we write about the things we build and the things we consume
how to receive guests and alienate no one
Here’s an idea: it’s really easy to be a host. Then how come we’ve seen it go wrong so many times? Even some of us here go through it hiccuping. It must be that no one beyond good housekeeping magazines and Mad Men explained the ABC, so I’m about to make history by writing up all of its three steps… on the blog of a design & technology company.
in the cherry blossom’s shade/ there’s no such thing/ as a stranger Kobayashi Issa
Where is your calm and pleasant space to have a chat with your guests? Is it tidy, is it orderly, is it ready to receive a person or twenty? If you’re the host, you’ll want your theatre of play set up in advance, so that when guests arrive you have no other focus but them. When you get on board an airplane, when you enter a cinema screen, and a concert venue, everything awaits you in good order, and that makes you feel great. Your guests deserve the same welcome, and it costs… a little bit of your time.
what is there more kindly than the feeling between host and guest? Aeschylus
Your guests might be early, or late. You’ll be on time, around, ready to say hello; at the very least, you’ll make sure it’s done by proxy. Your guests have just traveled to see you, often rushing between places and people, so they will naturally need a buffer zone to get into the right mindset. Offer a seat, offer a wifi password, enquire about the drink they’d like and then go fetch it yourself. It will give them space to catch their breath, recall the context, prepare their props or simply stretch their legs and take in the atmosphere. Be kind, be respectful, be patient. Create the physical and mental space that spells freedom, in which initial total strangers, even if only estranged by distance, can part friends.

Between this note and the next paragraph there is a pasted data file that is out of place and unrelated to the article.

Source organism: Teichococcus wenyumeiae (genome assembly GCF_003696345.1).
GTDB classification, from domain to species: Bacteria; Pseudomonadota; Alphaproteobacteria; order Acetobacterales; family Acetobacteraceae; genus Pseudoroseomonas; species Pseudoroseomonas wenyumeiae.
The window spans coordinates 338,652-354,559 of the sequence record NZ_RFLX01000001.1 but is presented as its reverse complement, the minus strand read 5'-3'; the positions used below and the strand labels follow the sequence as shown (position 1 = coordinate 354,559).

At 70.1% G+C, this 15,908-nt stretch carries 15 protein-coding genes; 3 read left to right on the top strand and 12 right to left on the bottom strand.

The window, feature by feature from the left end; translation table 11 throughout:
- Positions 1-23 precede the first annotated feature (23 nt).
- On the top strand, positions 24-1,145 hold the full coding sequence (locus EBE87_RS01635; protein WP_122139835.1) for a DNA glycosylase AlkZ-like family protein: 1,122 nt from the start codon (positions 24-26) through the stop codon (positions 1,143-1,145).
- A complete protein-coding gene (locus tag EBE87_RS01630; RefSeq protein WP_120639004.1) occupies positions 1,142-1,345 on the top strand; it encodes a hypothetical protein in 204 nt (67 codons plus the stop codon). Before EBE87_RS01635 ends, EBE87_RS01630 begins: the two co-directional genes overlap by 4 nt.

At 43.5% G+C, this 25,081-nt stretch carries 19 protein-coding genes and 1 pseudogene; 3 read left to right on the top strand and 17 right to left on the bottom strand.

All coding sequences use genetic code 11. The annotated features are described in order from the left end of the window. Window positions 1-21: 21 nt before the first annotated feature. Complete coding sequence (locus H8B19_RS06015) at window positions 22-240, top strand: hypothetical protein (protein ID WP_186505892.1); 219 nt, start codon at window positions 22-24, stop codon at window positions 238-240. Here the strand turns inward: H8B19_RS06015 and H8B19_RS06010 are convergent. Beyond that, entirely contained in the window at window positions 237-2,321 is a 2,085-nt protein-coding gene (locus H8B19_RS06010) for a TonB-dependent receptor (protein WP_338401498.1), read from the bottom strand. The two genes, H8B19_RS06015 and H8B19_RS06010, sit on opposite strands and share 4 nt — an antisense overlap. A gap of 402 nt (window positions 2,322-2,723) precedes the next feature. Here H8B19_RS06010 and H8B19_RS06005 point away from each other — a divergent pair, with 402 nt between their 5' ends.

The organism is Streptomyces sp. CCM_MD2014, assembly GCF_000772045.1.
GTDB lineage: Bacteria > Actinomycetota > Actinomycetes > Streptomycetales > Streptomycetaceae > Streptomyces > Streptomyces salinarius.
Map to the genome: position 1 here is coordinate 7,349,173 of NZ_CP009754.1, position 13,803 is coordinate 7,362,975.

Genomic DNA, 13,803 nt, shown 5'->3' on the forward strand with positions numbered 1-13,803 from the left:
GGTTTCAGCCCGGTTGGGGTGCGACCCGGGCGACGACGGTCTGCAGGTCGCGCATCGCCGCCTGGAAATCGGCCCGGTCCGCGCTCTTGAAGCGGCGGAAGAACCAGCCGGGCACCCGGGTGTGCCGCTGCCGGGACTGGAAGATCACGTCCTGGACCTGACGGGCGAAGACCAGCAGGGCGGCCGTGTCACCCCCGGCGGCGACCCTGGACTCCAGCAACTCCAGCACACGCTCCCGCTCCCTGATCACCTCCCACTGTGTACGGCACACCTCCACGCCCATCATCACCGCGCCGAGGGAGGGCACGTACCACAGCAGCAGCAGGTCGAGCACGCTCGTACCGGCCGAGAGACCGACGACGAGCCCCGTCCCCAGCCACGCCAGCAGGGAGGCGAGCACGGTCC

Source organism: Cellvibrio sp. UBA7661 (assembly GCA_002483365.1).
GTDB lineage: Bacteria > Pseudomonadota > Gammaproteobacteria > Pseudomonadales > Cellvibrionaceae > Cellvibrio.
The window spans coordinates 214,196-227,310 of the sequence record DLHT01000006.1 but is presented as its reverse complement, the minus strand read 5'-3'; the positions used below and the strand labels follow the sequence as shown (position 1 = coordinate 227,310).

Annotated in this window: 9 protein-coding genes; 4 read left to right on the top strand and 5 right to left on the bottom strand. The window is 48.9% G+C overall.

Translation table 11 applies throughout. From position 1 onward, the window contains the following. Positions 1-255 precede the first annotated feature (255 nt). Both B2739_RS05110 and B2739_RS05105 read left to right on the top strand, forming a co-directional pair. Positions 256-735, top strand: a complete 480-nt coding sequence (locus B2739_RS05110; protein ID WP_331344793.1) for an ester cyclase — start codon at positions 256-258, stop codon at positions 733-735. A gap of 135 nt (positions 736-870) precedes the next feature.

there is nothing to which men, while they have food and drink, cannot reconcile themselves George Santayana
You should make sure you always break bread with your guests. Grabbing a bite together is a wonderful way to remove any standing divide, as the host offers their best, and the guests enjoy the food and the respect implied by the gesture. For us, bread takes the form of pastry in the morning and cake in the afternoon, and there’s always fruit as backup. When we’re known for offering the best treats London has up its sleeve, it translates into being known for our commitment to guests, open conversation, and a space where anyone can stumble upon a meeting of minds. What more could a host hope for?